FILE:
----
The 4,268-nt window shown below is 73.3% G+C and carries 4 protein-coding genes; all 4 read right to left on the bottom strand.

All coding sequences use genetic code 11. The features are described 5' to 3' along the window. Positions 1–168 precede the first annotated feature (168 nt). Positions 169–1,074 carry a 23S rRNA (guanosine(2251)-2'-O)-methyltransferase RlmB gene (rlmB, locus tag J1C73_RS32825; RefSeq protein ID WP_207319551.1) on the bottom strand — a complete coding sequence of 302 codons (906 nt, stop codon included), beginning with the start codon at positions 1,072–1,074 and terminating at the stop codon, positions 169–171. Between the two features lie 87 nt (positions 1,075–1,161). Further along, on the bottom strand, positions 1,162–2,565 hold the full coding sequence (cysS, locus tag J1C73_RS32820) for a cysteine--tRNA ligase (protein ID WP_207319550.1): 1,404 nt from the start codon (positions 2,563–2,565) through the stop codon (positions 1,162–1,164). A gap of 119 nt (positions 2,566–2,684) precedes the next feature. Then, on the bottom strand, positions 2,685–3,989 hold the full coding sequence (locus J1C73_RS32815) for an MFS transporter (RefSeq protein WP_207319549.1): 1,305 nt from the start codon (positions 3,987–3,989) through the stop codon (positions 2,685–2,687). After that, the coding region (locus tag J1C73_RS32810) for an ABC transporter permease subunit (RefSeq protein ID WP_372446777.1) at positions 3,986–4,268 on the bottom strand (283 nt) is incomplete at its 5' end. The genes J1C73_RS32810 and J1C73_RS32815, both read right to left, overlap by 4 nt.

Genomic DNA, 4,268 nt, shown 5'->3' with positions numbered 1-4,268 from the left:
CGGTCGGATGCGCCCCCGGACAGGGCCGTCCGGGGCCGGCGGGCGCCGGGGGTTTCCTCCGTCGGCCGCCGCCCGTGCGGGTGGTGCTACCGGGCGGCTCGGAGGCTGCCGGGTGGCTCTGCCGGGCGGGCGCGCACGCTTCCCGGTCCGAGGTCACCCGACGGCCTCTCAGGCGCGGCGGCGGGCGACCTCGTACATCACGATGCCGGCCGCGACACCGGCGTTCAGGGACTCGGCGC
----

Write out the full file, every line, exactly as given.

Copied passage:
The 4,268-nt window shown below is 73.3% G+C and carries 4 protein-coding genes; all 4 read right to left on the bottom strand.

All coding sequences use genetic code 11. The features are described 5' to 3' along the window. Positions 1–168 precede the first annotated feature (168 nt). Positions 169–1,074 carry a 23S rRNA (guanosine(2251)-2'-O)-methyltransferase RlmB gene (rlmB, locus tag J1C73_RS32825; RefSeq protein ID WP_207319551.1) on the bottom strand — a complete coding sequence of 302 codons (906 nt, stop codon included), beginning with the start codon at positions 1,072–1,074 and terminating at the stop codon, positions 169–171. Between the two features lie 87 nt (positions 1,075–1,161). Further along, on the bottom strand, positions 1,162–2,565 hold the full coding sequence (cysS, locus tag J1C73_RS32820) for a cysteine--tRNA ligase (protein ID WP_207319550.1): 1,404 nt from the start codon (positions 2,563–2,565) through the stop codon (positions 1,162–1,164). A gap of 119 nt (positions 2,566–2,684) precedes the next feature. Then, on the bottom strand, positions 2,685–3,989 hold the full coding sequence (locus J1C73_RS32815) for an MFS transporter (RefSeq protein WP_207319549.1): 1,305 nt from the start codon (positions 3,987–3,989) through the stop codon (positions 2,685–2,687). After that, the coding region (locus tag J1C73_RS32810) for an ABC transporter permease subunit (RefSeq protein ID WP_372446777.1) at positions 3,986–4,268 on the bottom strand (283 nt) is incomplete at its 5' end. The genes J1C73_RS32810 and J1C73_RS32815, both read right to left, overlap by 4 nt.

Genomic DNA, 4,268 nt, shown 5'->3' with positions numbered 1-4,268 from the left:
CGGTCGGATGCGCCCCCGGACAGGGCCGTCCGGGGCCGGCGGGCGCCGGGGGTTTCCTCCGTCGGCCGCCGCCCGTGCGGGTGGTGCTACCGGGCGGCTCGGAGGCTGCCGGGTGGCTCTGCCGGGCGGGCGCGCACGCTTCCCGGTCCGAGGTCACCCGACGGCCTCTCAGGCGCGGCGGCGGGCGACCTCGTACATCACGATGCCGGCCGCGACACCGGCGTTCAGGGACTCGGCGC